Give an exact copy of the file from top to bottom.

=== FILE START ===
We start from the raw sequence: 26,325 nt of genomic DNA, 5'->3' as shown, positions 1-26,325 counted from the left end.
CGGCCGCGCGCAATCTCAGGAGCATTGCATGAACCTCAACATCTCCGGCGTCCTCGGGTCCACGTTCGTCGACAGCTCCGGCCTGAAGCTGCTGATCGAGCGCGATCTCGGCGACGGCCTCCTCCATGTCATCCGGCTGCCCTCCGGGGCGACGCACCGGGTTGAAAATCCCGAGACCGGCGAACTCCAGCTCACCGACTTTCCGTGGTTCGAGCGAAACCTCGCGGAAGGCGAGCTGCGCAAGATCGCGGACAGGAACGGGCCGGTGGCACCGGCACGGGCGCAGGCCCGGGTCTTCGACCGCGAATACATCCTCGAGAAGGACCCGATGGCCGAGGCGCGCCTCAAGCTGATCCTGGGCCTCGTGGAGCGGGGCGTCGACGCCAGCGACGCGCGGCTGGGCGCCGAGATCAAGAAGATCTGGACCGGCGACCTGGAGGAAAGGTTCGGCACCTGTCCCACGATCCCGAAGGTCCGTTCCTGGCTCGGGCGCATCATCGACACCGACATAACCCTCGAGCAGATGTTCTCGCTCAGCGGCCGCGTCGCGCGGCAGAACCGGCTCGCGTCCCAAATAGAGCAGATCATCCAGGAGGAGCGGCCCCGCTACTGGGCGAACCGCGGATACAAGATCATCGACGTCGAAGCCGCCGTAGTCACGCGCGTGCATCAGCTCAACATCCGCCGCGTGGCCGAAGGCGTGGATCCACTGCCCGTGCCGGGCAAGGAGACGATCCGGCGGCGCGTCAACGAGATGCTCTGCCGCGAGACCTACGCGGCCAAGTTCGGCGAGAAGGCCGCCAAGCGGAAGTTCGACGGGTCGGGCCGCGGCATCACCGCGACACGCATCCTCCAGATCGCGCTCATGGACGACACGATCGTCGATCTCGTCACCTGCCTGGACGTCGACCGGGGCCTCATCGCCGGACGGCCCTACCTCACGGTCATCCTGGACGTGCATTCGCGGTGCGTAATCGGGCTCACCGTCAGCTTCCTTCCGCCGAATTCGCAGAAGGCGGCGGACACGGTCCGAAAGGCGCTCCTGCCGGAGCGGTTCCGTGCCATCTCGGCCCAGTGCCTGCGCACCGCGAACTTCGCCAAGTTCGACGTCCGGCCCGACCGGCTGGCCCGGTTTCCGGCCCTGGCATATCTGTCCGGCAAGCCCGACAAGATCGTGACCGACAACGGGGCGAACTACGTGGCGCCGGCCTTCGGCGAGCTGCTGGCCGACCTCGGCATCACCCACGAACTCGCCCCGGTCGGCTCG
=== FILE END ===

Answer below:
We start from the raw sequence: 26,325 nt of genomic DNA, 5'->3' as shown, positions 1-26,325 counted from the left end.
CGGCCGCGCGCAATCTCAGGAGCATTGCATGAACCTCAACATCTCCGGCGTCCTCGGGTCCACGTTCGTCGACAGCTCCGGCCTGAAGCTGCTGATCGAGCGCGATCTCGGCGACGGCCTCCTCCATGTCATCCGGCTGCCCTCCGGGGCGACGCACCGGGTTGAAAATCCCGAGACCGGCGAACTCCAGCTCACCGACTTTCCGTGGTTCGAGCGAAACCTCGCGGAAGGCGAGCTGCGCAAGATCGCGGACAGGAACGGGCCGGTGGCACCGGCACGGGCGCAGGCCCGGGTCTTCGACCGCGAATACATCCTCGAGAAGGACCCGATGGCCGAGGCGCGCCTCAAGCTGATCCTGGGCCTCGTGGAGCGGGGCGTCGACGCCAGCGACGCGCGGCTGGGCGCCGAGATCAAGAAGATCTGGACCGGCGACCTGGAGGAAAGGTTCGGCACCTGTCCCACGATCCCGAAGGTCCGTTCCTGGCTCGGGCGCATCATCGACACCGACATAACCCTCGAGCAGATGTTCTCGCTCAGCGGCCGCGTCGCGCGGCAGAACCGGCTCGCGTCCCAAATAGAGCAGATCATCCAGGAGGAGCGGCCCCGCTACTGGGCGAACCGCGGATACAAGATCATCGACGTCGAAGCCGCCGTAGTCACGCGCGTGCATCAGCTCAACATCCGCCGCGTGGCCGAAGGCGTGGATCCACTGCCCGTGCCGGGCAAGGAGACGATCCGGCGGCGCGTCAACGAGATGCTCTGCCGCGAGACCTACGCGGCCAAGTTCGGCGAGAAGGCCGCCAAGCGGAAGTTCGACGGGTCGGGCCGCGGCATCACCGCGACACGCATCCTCCAGATCGCGCTCATGGACGACACGATCGTCGATCTCGTCACCTGCCTGGACGTCGACCGGGGCCTCATCGCCGGACGGCCCTACCTCACGGTCATCCTGGACGTGCATTCGCGGTGCGTAATCGGGCTCACCGTCAGCTTCCTTCCGCCGAATTCGCAGAAGGCGGCGGACACGGTCCGAAAGGCGCTCCTGCCGGAGCGGTTCCGTGCCATCTCGGCCCAGTGCCTGCGCACCGCGAACTTCGCCAAGTTCGACGTCCGGCCCGACCGGCTGGCCCGGTTTCCGGCCCTGGCATATCTGTCCGGCAAGCCCGACAAGATCGTGACCGACAACGGGGCGAACTACGTGGCGCCGGCCTTCGGCGAGCTGCTGGCCGACCTCGGCATCACCCACGAACTCGCCCCGGTCGGCTCG